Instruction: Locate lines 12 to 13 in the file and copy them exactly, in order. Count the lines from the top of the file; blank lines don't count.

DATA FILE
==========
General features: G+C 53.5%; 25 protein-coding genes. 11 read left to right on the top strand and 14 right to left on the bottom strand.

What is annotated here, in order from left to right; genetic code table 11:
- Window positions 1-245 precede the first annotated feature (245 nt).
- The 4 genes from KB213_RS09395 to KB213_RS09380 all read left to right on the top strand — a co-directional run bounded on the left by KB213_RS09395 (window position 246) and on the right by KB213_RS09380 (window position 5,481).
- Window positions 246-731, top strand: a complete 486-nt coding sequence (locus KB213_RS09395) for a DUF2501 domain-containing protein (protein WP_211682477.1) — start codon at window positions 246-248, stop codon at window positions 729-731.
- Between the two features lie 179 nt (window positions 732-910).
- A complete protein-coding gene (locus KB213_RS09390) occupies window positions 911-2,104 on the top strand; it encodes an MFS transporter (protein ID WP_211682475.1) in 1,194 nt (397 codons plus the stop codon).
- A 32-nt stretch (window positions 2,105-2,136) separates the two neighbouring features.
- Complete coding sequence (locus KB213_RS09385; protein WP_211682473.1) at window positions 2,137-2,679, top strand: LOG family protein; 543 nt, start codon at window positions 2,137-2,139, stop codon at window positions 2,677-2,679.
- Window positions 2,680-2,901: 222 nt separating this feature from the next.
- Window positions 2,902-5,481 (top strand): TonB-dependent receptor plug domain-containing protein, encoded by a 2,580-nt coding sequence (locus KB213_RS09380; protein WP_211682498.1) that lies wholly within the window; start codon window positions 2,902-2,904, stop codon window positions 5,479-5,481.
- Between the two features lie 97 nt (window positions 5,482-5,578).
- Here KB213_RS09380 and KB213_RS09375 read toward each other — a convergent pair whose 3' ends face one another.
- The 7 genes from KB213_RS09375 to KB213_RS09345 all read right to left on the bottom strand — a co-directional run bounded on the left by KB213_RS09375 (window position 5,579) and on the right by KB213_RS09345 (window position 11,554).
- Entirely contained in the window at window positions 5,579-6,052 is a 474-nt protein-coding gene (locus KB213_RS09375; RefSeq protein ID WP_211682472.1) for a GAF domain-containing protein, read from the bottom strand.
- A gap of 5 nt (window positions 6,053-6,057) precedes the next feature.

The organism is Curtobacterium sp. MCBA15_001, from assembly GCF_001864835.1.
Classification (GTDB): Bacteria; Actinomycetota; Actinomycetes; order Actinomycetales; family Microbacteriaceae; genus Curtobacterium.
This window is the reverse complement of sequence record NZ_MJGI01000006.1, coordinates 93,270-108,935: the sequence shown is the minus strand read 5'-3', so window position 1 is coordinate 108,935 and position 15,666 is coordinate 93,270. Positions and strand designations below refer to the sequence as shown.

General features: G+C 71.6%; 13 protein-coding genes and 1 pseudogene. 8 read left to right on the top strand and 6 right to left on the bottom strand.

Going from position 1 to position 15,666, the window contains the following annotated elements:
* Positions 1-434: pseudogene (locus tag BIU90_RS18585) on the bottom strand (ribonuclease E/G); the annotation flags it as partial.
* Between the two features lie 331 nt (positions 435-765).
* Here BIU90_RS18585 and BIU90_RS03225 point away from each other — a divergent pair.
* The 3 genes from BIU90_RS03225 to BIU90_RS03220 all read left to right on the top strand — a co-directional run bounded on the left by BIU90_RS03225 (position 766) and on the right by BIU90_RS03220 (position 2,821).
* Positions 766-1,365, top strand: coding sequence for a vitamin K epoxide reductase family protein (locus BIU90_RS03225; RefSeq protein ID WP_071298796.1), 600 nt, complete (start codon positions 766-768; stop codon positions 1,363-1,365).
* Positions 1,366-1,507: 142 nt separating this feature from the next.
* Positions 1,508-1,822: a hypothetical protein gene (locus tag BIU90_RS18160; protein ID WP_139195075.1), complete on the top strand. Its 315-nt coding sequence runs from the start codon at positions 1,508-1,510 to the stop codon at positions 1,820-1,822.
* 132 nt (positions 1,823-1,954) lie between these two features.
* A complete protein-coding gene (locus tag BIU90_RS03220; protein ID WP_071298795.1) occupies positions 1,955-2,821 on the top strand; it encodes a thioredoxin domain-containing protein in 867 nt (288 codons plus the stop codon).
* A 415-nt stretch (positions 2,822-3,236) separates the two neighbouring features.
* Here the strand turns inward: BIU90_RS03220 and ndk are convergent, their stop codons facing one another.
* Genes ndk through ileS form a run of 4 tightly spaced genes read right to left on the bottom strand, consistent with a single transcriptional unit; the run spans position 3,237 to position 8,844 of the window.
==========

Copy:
- Between the two features lie 97 nt (window positions 5,482-5,578).
- Here KB213_RS09380 and KB213_RS09375 read toward each other — a convergent pair whose 3' ends face one another.